Group Medical

shutterstock_92983651Power Kunkle Benefits Consulting’s intimate knowledge of the health insurance market coupled with our “what matters to you philosophy” allows us to determine a solution to best support your business objectives.  If you are looking for fresh ideas and a new approach to standard renewal alternatives, we can help.

 

 

With a unique consultative approach the team at Power Kunkle will educate you on the latest trends and provide solutions that analyze:

  • The differences between a traditional benefit plan or Consumer Driven Health Plan
  • The pros and cons of renewing in a Fully Insured Plan or transitioning to an Alternative Funding Arrangement
  • The advantages and disadvantages of the proposed Exchanges in accordance with the Patient Protection and Affordable Care Act (PPACA)

    Defined Contribution

    Defined Contribution plans are designed to control employer costs while providing employees with choice.

    • A defined contribution arrangement enables employers to share costs with employees to the degree they wish and cap their total health care costs
    • This platform allows employers to offer their employees-for the first time-real choices in health care coverage to meet their personal needs
    • Plan choices are made via user-friendly website that offers employers easy administration and employees a simple enrollment process

    Consumer Driven Health Plans (CDHP)

    As an alternative to the traditional benefit plans (Indemnity, PPO, POS, & HMO), Consumer Driven Health Plans provide a unique approach to health care. Defined narrowly, CDHP’s are health plans in which employees have personal health accounts to pay routine health care expenses directly, while a high-deductible health insurance policy protects them from catastrophic medical expenses. CDHPs shift the burden of making cost-effective health care decisions from the employer to the employee.
    There are several different types of CDHP’s.

    • MERP (Medical Expense Reimbursement Plan)
    • HRA (Health Reimbursement Account)
    • HSA (Health Savings Account)

    Employee Benefits Series HSA/FSA/HRA (PDF file)

    Fully Insured

    The majority of health insurance plans are written on a traditional fully insured arrangement. The health insurance carrier sets the rates based on demographics and depending on the size of the account past experience or medical underwriting.

    Groups with more than 100 enrolled employees are experience rated and rates are developed using the demographic mix and claims history. For groups of this size there is typically flexibility with choice of plan design and most carriers will provide the plan administrators with claims data.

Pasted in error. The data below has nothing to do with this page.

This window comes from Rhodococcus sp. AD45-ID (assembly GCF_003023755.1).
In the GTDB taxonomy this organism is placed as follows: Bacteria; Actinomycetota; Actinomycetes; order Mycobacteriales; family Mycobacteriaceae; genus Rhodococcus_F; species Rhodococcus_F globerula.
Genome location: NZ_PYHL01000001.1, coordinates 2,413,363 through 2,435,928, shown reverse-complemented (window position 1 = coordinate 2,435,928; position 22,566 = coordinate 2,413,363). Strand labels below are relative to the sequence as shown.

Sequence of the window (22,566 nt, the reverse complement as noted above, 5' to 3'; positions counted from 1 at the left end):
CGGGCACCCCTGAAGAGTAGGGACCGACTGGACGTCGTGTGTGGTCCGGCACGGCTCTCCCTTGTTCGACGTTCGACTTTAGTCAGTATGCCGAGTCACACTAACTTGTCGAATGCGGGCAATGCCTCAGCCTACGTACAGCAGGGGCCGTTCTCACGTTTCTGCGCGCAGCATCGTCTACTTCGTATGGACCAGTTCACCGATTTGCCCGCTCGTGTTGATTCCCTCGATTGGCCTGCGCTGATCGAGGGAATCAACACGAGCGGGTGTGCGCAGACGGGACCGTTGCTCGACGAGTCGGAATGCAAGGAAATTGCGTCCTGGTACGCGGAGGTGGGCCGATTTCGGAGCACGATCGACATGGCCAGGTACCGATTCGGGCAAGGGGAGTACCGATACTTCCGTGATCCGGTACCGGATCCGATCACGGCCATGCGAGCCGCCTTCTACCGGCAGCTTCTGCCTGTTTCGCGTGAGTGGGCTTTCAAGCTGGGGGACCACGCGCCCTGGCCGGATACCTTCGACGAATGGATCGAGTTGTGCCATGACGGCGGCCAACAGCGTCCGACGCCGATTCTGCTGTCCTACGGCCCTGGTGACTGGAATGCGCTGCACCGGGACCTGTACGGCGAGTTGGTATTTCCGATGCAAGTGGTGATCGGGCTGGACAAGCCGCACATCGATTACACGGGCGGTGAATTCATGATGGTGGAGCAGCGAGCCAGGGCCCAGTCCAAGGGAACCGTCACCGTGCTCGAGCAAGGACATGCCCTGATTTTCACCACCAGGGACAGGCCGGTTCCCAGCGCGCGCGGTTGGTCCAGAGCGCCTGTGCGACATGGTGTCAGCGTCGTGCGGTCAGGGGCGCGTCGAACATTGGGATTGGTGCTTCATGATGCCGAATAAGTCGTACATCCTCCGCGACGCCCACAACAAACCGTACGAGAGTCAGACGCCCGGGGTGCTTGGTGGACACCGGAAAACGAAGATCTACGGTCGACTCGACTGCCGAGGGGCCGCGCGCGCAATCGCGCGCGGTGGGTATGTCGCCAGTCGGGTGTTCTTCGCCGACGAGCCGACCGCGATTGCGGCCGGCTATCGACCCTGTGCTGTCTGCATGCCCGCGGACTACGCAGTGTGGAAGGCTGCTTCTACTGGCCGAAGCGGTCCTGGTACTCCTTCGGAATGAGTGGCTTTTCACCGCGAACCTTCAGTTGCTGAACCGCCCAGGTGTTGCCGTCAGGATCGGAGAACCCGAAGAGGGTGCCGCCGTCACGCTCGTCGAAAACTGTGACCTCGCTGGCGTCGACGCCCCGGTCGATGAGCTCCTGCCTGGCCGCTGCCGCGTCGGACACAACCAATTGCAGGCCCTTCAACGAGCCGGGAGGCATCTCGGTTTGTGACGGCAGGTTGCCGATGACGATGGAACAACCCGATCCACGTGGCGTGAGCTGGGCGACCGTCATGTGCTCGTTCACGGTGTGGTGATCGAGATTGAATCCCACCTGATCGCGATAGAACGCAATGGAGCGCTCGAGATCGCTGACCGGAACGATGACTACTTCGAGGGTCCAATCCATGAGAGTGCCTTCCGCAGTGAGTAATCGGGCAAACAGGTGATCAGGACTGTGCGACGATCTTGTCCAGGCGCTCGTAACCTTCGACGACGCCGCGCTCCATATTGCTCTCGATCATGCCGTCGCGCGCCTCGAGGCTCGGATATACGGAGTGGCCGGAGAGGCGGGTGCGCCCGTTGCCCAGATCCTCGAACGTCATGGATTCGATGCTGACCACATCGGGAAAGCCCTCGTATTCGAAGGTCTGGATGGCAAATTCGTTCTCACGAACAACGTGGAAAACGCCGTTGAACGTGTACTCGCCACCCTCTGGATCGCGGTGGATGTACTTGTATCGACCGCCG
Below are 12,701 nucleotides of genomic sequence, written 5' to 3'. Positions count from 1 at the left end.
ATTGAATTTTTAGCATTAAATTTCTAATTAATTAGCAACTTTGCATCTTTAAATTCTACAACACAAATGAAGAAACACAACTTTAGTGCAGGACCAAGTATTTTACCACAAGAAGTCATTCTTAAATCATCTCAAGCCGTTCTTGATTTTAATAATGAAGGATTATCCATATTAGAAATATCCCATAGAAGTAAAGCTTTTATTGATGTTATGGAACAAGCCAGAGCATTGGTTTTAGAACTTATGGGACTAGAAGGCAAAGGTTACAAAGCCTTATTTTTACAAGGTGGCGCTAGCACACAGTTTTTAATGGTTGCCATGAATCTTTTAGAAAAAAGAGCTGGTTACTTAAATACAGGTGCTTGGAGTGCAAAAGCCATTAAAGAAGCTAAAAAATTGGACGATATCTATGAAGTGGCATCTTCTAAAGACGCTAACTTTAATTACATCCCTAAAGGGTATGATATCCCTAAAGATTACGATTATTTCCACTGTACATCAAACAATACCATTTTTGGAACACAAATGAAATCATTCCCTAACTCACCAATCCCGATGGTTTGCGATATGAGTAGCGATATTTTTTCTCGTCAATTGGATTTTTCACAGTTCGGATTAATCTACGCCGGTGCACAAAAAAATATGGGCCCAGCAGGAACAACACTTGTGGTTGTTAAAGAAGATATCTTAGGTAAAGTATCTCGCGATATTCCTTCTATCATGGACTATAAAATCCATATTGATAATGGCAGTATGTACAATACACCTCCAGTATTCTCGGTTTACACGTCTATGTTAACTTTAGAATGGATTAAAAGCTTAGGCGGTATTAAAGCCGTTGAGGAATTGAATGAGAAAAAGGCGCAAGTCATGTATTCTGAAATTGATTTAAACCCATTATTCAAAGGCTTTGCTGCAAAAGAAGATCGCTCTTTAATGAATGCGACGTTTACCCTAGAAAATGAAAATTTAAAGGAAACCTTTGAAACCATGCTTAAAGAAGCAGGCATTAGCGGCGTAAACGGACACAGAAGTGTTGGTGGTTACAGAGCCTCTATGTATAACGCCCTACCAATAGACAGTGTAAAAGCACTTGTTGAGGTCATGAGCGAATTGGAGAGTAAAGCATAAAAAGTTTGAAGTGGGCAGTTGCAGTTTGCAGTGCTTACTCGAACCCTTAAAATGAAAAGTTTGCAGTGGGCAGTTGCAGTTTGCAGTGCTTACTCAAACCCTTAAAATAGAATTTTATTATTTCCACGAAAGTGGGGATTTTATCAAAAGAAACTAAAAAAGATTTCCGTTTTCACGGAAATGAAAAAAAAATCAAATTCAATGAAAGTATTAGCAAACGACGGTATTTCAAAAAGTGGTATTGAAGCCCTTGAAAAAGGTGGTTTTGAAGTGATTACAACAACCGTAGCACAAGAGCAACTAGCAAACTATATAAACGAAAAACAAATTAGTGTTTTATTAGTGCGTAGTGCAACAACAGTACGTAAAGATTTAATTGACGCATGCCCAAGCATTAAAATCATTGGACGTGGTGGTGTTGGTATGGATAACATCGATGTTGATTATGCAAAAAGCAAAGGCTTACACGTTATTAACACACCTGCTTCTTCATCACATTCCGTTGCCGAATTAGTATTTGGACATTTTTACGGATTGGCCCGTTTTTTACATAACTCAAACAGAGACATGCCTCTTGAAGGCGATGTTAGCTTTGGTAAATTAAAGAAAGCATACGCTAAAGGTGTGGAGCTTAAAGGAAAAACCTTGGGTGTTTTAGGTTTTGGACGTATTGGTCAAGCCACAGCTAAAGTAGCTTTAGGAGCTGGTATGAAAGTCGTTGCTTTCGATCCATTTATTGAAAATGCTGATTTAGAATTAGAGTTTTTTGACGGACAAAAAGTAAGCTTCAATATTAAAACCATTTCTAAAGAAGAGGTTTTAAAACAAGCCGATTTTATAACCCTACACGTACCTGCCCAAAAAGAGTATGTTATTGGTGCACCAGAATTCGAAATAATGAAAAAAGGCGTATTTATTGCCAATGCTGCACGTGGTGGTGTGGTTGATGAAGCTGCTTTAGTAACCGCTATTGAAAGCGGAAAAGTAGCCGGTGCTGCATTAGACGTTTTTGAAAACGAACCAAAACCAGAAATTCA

Groups with less than 100 enrolled employees are community rated and rates are developed using the demographic mix and the experience of the carriers entire book of community rated business. For groups with less than 50 employees, most carriers also require some type of medical underwriting.

    Alternative Funding

    Alternative Funding Arrangements are offered by employers who directly assume the major cost of health insurance for their employees. Some self-insured plans bear the entire risk. Other self-insured employers insure against large claims by purchasing stop-loss coverage. Some self-insured employers contract with insurance carriers or third party administrators for claims processing and other administrative services; other self-insured plans are self administered. Minimum Premium Plans (MPP) are included in the self-insured plan category.

    • Self Funding
    • Captives
    • Consortiums
    • Co-Ops

    Components of Self Funding

    • ASO (Administrative Services Only) – An arrangement in which an employer hires a third party to deliver administrative services to the employer such as claims processing and billing; the employer bears the risk for claims.
    • Stop-loss coverage – A form of reinsurance for self-insured employers that limits the amount the employers will have to pay for each person’s health care (individual limit) or for the total expenses of the employer (group limit).
    • Third party administrator (TPA) – An individual or firm hired by an employer to handle claims processing, pay providers, and manage other functions related to the operation of health insurance. The TPA is not the policyholder or the insurer.

    How The Group Health Captive Works:

    A group of employers form a Group Health Captive in an effort to reduce the cost of health insurance. It can be formed with a variety of employer groups such as: